I have partnered with the aurora to write. As the goddess of dawn rises so too does my word count and forced half diligence.
Great lines! Great lines! My bad knee for a great line! The thesaurus by my side, the committed google search closer. This is terrible writing but I'm told it must be done. Better for it to manifest here than on a page I wish to publish...
Five minutes passed. Five minutes I committed solely to my thoughts rather than the page. The sun had upped, never once losing time. I play some progressive electro music from a Japanese band I cannot pronounce. They make me anxious. A work colleague (wanted to call him a friend – anyone who shares the news of their parent's death while actively steering clear of emotive words should always be considered a possible friend) put me on to them. They made him anxious, he said. Made him feel as though he is already late for a function he needed to attend. Then I remembered I had milk warming on the stove. Old school. bun microwaves.
I met the milk slightly overheated. The creepy white skin developed on the sides of the pot when the bubbles settled. What do they call that? Lactodern, answers Wikipedia. I am not writing now, I am eating warm porridge. The washing machine taps it's feet and turns its stomach. Thank god for washing machines. Thank god they get so much done for us and display all the giddy hallmarks of having a great time doint it. Then I wonder about the creators of the machine and their philosophy on work ethic. Then I wonder on the philosophy god had when creating such an orbital universe. Then I wonder whether we resemble god in any way. Are we god's eyelids or strand of hair? Are we just mixtures of rock and ice in his churning stomach? Do we exist in god's stomach?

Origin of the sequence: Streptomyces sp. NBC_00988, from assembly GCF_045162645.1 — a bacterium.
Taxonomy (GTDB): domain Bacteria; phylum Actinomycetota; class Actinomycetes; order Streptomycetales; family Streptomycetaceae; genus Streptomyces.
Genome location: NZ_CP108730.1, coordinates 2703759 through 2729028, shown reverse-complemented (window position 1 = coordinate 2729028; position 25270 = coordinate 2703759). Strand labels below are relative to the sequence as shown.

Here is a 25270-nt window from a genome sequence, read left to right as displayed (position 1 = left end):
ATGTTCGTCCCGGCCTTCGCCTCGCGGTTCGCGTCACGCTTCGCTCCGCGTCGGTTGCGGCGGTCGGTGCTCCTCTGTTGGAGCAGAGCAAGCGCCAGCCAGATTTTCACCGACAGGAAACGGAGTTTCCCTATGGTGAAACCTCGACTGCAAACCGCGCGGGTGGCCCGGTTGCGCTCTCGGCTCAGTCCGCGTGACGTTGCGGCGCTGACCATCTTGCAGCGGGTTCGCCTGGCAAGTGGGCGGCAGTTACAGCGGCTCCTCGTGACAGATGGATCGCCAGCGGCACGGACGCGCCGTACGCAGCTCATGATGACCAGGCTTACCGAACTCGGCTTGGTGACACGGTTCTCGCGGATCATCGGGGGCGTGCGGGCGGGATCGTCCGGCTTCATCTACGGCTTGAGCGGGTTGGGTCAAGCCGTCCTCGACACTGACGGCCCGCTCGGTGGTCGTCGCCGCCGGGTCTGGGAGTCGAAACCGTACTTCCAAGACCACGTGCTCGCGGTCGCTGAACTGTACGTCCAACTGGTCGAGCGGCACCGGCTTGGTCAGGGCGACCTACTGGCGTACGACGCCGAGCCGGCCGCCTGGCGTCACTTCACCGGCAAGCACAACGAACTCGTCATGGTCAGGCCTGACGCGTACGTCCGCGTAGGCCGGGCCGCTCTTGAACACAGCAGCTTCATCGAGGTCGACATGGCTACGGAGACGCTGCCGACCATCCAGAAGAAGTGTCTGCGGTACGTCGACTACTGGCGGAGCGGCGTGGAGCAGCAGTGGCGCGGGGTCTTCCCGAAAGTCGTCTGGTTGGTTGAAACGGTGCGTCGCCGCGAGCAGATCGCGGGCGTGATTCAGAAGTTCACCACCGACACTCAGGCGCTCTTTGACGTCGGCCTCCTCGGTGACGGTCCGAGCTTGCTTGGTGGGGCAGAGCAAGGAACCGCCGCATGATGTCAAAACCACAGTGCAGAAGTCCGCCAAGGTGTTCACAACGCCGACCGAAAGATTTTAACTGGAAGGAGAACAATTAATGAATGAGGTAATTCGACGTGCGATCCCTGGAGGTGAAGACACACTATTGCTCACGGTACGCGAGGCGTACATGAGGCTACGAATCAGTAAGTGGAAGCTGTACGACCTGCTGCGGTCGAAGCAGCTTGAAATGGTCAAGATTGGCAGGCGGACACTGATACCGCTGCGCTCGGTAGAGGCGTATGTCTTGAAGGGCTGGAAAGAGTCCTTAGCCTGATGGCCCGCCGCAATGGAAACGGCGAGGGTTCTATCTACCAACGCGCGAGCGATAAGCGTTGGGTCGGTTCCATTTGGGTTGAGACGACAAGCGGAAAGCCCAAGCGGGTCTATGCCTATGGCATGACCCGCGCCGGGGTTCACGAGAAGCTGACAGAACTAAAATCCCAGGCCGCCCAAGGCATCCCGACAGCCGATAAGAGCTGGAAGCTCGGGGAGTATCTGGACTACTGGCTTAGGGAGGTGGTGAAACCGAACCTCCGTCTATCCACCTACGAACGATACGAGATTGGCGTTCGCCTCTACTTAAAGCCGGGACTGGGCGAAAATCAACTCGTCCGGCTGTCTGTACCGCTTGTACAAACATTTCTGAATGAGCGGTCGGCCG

The washing machine's spin has all my attention now. Inside, there is a little nick of rubber missing at the bottom of the protective door frame. This has caused water to drip from beneath the closed face. I watch as a thread of grey water slides down and into a tin which I have placed beneath the washing machine to contain the spill.
My gaze becomes sinister and turns to the top of the trembling machine where two standing vitamin bottles and a shower jell bottle wrestle gravity to remain upright. The tremble takes them closer to the edge. The two vitamin bottles fall – and deservedly so. The tall thin shower jell bottle has survived and to my surprise remains upright. There is less than a minute on the timer, the machine's turn is now slow drawn. The clothes lean on the glass door like young children long weary from the fun of rough play. I look to the table which is to my right and for a second it taps it's feet as if it were standing on top of a washing machine. Then I find the mirror and catch my torso slumping saggy against the pull of the open notebook, weary from the endless cycle of rough play.